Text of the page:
As the political rhetoric continues to flare regarding the government shutdown, it’s no surprise that those doing the most complaining are the ones most affected by the shutdown.
Of the 50 states in the country, the two most highly affected by the government shutdown are Maryland and Virginia, both of which border Washington, D.C. As WalletHub explains, Maryland, Virginia and Washington, D.C. contain the highest concentrations of federal jobs in the country.
This means that civilian federal workers not deemed to be essential personnel may not work.
The effects of a government shutdown don’t reach every corner of the country. According to PBS, many government services will continue despite the actions of the U.S. Congress. Americans still have access to things such as Social Security checks, Medicare and Medicaid reimbursements, and veterans’ health care.
PBS lists a handful of government agencies and services that will continue to work:
-The Border Patrol and Coast Guard
-The Transportation Security Administration
-The Postal Service
-The Federal Emergency Management Agency
-The air traffic control system
There are, of course, some barriers. Applicants may have to wait a while longer to receive a replacement Social Security card or a gun permit. National parks and museums also face some closures, though the official rules remain unclear.
The Smithsonian tweeted that its properties would remain open with the help of prior funds.
Update: The Smithsonian, including its museums, research centers & the National Zoo, will be OPEN Monday, Jan. 22.
The Smithsonian can use prior year funds still available to us to do so. We will update our status beyond Monday as soon as we know. #governmentshutdown
— Smithsonian (@smithsonian) January 20, 2018
The White House also sent out a handful of pictures as a way to inform the American public that they too were working.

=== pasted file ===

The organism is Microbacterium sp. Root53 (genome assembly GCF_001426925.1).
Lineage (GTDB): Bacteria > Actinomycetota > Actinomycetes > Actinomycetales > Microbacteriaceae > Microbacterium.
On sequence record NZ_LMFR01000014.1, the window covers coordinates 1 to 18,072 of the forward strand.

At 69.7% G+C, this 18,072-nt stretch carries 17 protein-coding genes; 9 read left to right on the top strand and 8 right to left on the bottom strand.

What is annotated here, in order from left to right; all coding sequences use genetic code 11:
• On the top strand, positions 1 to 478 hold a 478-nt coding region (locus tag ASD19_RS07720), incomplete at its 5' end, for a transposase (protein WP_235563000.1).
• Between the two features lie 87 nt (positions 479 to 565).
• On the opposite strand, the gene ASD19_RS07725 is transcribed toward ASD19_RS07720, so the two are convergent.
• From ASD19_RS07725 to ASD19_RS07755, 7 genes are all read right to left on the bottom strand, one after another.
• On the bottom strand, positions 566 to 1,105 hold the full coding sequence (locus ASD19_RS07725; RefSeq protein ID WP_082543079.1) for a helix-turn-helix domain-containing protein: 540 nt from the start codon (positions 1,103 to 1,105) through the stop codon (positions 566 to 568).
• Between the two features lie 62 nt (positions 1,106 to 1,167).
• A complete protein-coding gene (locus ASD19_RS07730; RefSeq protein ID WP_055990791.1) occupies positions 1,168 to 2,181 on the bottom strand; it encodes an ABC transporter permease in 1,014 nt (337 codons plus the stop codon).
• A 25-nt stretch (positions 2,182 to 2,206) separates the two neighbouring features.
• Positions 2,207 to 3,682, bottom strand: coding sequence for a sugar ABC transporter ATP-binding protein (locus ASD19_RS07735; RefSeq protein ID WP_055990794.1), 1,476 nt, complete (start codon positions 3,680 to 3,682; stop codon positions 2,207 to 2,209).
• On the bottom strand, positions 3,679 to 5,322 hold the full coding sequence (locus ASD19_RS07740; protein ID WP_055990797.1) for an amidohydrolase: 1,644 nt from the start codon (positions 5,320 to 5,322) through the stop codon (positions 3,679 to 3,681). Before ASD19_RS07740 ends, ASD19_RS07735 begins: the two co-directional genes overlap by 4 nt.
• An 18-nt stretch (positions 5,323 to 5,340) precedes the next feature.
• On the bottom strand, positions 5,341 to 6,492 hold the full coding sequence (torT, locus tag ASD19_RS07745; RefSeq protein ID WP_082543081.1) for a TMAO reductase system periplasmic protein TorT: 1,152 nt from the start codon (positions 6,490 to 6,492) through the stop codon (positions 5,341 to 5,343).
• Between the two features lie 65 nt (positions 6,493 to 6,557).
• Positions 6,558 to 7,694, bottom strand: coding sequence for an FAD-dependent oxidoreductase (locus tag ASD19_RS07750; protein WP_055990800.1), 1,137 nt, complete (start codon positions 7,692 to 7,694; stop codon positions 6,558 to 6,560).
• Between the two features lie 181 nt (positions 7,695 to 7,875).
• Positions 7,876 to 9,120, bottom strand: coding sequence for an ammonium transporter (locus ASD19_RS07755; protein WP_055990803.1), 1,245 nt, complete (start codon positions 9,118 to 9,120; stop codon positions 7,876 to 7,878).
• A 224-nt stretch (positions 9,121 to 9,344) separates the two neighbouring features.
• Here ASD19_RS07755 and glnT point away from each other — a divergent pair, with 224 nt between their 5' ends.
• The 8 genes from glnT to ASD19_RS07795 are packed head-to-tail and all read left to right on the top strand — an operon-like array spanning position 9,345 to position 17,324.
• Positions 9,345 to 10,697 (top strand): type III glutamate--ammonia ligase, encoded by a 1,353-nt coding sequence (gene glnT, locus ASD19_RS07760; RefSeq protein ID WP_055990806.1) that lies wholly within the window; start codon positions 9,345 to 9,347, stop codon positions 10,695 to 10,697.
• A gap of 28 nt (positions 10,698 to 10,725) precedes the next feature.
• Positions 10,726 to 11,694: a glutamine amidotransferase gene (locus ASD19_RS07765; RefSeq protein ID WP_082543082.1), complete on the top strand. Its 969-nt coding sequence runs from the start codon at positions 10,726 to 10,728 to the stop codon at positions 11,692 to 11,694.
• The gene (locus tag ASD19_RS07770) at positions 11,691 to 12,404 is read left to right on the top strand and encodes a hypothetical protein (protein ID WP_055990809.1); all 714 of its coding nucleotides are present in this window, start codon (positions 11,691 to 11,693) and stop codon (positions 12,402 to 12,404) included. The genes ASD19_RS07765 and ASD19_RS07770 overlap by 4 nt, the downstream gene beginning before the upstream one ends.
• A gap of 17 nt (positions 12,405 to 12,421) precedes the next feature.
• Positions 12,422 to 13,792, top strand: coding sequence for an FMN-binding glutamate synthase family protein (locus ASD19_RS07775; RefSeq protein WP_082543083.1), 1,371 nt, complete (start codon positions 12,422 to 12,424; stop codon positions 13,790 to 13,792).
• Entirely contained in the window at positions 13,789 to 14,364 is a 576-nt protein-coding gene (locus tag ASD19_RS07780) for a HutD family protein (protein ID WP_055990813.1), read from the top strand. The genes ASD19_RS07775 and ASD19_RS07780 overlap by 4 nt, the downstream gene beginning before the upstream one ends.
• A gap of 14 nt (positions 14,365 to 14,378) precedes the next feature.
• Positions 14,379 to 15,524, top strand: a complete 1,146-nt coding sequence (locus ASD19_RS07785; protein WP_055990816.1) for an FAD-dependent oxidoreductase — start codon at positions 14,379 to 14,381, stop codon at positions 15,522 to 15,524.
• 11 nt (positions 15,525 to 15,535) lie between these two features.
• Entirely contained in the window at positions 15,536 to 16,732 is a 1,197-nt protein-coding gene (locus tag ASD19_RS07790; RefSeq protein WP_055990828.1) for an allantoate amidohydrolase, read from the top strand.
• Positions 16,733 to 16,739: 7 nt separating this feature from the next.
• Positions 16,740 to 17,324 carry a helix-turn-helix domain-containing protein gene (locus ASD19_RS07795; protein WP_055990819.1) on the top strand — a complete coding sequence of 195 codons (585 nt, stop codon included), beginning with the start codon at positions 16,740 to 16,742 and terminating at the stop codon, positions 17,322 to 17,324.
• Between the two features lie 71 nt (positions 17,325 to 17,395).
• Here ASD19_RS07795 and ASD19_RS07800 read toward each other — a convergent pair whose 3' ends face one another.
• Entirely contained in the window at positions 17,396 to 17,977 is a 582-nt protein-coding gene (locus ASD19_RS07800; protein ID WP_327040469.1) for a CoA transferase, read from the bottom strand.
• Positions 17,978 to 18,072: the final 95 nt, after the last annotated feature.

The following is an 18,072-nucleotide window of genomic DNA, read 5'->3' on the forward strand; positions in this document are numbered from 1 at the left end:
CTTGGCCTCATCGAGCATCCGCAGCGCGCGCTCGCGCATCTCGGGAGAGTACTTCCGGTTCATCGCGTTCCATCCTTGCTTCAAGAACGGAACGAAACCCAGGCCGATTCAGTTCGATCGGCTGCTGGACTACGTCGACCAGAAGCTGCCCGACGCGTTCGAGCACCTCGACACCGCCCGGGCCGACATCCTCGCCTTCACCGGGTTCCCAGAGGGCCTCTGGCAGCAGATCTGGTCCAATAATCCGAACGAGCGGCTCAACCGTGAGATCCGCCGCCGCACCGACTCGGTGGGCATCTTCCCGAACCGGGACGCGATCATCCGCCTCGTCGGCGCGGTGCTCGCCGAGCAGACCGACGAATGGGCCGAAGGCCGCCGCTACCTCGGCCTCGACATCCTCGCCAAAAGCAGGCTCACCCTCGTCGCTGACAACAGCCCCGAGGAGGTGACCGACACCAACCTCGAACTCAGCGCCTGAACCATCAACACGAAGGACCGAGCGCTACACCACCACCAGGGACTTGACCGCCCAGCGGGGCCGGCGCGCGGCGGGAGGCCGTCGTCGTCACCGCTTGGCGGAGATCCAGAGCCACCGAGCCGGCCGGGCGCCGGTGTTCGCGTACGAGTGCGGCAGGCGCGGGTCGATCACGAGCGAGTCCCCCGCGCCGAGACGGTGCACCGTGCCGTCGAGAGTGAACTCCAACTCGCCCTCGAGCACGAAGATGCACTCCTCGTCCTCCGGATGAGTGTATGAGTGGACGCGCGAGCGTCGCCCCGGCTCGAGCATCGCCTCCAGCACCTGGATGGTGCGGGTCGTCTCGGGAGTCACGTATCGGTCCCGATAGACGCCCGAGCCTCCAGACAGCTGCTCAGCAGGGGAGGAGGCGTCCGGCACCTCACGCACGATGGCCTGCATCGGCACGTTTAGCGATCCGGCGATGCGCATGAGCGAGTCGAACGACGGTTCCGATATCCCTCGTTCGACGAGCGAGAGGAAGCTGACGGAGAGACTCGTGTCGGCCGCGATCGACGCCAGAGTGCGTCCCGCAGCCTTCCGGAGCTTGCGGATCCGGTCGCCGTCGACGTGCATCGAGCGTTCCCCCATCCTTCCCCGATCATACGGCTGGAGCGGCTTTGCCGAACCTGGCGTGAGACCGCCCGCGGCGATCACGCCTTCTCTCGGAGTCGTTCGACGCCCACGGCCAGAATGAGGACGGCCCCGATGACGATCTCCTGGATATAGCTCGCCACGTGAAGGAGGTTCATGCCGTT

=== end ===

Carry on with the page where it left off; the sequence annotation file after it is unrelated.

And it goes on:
Moments ago, the @WhiteHouse released photos of President @realDonaldTrump working with his staff during what they're calling the "Democrat shutdown." https://t.co/Gl9Xn7xulJ pic.twitter.com/WjMBc1E5Xr
— Fox News (@FoxNews) January 20, 2018
As many try to understand the implications of a government shutdown, American soldiers have been thrown into the middle of national debate. As the Boston Globe explains, active-duty personnel will continue working during the shutdown, but will only be paid through Feb. 1. Should the government remain shut down after that time, work will continue as scheduled, but without pay going forward. Active-duty personnel would only see their wages again once the shutdown ended or if President Trump decided to cover their pay.
Though Trump has repeatedly accused Democrats of not caring about service members, he is the one who can decide whether or not they see their salary. As the Globe explained, President Obama signed legislation to continue paying those in uniform during the 2013 government shutdown. Similarly, Trump holds the power to exempt certain government services from Congress’s recent actions.
‘‘Not only can the president decide who or what is an essential activity, the president can change his or her mind anytime,’’ clarified Stan Collender, who, according to the Globe, is a federal budget expert with Qorvis MSLGroup. ‘‘In the past, every president has exempted the military, for obvious reasons.’’
Until action is taken one way or another, several congressmen have expressed that they will forfeit their wages while the wages of active-duty personnel hang in the balance. Others have decided to donate to charity.